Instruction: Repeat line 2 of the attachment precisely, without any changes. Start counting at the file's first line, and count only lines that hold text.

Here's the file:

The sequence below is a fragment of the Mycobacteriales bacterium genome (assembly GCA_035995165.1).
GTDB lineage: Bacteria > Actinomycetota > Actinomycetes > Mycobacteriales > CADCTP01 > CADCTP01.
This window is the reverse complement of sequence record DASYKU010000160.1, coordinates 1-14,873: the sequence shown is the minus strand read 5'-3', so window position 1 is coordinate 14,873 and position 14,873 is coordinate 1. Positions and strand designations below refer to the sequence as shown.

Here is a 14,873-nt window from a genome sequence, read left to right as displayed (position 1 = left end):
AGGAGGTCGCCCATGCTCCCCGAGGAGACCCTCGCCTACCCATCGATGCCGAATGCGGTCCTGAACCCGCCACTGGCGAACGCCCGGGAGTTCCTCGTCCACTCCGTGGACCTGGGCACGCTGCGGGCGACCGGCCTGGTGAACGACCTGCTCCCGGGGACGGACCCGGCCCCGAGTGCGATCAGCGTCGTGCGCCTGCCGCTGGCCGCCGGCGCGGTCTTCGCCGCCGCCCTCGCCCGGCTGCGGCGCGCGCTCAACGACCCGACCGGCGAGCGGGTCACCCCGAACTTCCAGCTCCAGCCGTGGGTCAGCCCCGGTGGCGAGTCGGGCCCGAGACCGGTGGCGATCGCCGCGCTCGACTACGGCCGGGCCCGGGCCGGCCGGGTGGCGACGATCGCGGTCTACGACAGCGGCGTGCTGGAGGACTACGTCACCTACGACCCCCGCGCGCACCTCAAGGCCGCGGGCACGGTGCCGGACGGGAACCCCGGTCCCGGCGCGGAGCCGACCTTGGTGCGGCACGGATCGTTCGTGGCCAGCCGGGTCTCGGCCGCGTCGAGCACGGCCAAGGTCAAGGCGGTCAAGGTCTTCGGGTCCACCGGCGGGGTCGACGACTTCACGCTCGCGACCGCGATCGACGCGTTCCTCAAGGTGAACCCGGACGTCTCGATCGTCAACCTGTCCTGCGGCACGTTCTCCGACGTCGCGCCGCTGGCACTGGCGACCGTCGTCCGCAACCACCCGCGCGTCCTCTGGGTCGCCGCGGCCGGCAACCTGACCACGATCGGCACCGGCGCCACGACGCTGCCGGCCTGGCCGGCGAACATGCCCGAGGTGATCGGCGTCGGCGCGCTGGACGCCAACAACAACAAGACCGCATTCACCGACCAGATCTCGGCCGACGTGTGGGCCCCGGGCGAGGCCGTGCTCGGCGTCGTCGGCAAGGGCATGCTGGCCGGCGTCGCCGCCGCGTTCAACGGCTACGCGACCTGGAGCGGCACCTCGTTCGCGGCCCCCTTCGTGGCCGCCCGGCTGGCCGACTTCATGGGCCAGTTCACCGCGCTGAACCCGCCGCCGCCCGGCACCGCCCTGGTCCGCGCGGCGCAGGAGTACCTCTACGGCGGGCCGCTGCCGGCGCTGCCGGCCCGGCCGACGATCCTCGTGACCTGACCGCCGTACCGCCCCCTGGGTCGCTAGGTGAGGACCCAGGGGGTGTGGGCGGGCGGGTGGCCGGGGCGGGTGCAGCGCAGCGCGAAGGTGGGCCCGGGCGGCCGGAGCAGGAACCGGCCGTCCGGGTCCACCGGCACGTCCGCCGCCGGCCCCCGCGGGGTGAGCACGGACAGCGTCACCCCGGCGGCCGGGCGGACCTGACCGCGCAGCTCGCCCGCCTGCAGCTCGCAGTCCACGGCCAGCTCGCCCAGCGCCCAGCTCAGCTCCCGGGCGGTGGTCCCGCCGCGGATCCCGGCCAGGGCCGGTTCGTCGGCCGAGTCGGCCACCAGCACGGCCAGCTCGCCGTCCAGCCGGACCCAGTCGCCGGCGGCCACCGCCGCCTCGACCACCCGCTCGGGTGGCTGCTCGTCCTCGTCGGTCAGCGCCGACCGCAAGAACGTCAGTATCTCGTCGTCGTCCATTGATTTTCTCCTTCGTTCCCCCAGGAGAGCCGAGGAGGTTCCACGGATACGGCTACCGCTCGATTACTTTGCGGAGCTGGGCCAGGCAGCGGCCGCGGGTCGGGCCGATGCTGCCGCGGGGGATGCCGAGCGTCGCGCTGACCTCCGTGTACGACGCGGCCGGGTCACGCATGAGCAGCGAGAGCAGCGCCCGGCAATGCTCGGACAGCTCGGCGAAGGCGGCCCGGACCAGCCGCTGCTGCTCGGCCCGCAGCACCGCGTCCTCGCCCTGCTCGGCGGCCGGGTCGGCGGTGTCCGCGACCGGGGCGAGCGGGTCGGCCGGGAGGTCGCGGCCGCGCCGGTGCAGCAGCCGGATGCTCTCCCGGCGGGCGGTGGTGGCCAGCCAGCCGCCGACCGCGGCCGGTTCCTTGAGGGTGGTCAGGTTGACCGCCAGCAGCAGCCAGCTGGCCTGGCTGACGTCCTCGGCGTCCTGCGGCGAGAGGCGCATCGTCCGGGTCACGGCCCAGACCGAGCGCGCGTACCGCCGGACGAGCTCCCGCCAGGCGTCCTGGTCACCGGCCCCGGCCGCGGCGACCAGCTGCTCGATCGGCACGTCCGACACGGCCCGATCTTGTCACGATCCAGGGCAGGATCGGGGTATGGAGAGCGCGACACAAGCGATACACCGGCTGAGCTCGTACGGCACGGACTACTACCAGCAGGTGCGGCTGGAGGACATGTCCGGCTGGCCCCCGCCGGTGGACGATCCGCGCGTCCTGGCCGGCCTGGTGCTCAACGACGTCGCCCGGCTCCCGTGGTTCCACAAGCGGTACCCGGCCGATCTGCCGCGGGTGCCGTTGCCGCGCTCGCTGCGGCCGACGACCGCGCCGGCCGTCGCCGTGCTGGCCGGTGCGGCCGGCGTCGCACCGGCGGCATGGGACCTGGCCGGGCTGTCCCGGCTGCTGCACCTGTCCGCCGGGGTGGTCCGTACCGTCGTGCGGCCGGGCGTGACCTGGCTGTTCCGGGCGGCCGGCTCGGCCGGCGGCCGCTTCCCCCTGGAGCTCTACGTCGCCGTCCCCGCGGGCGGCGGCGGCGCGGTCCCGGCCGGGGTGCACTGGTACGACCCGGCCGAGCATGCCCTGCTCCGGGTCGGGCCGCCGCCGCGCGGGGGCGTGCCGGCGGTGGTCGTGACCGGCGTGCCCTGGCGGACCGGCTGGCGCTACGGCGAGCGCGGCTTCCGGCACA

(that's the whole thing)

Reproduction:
GTDB lineage: Bacteria > Actinomycetota > Actinomycetes > Mycobacteriales > CADCTP01 > CADCTP01.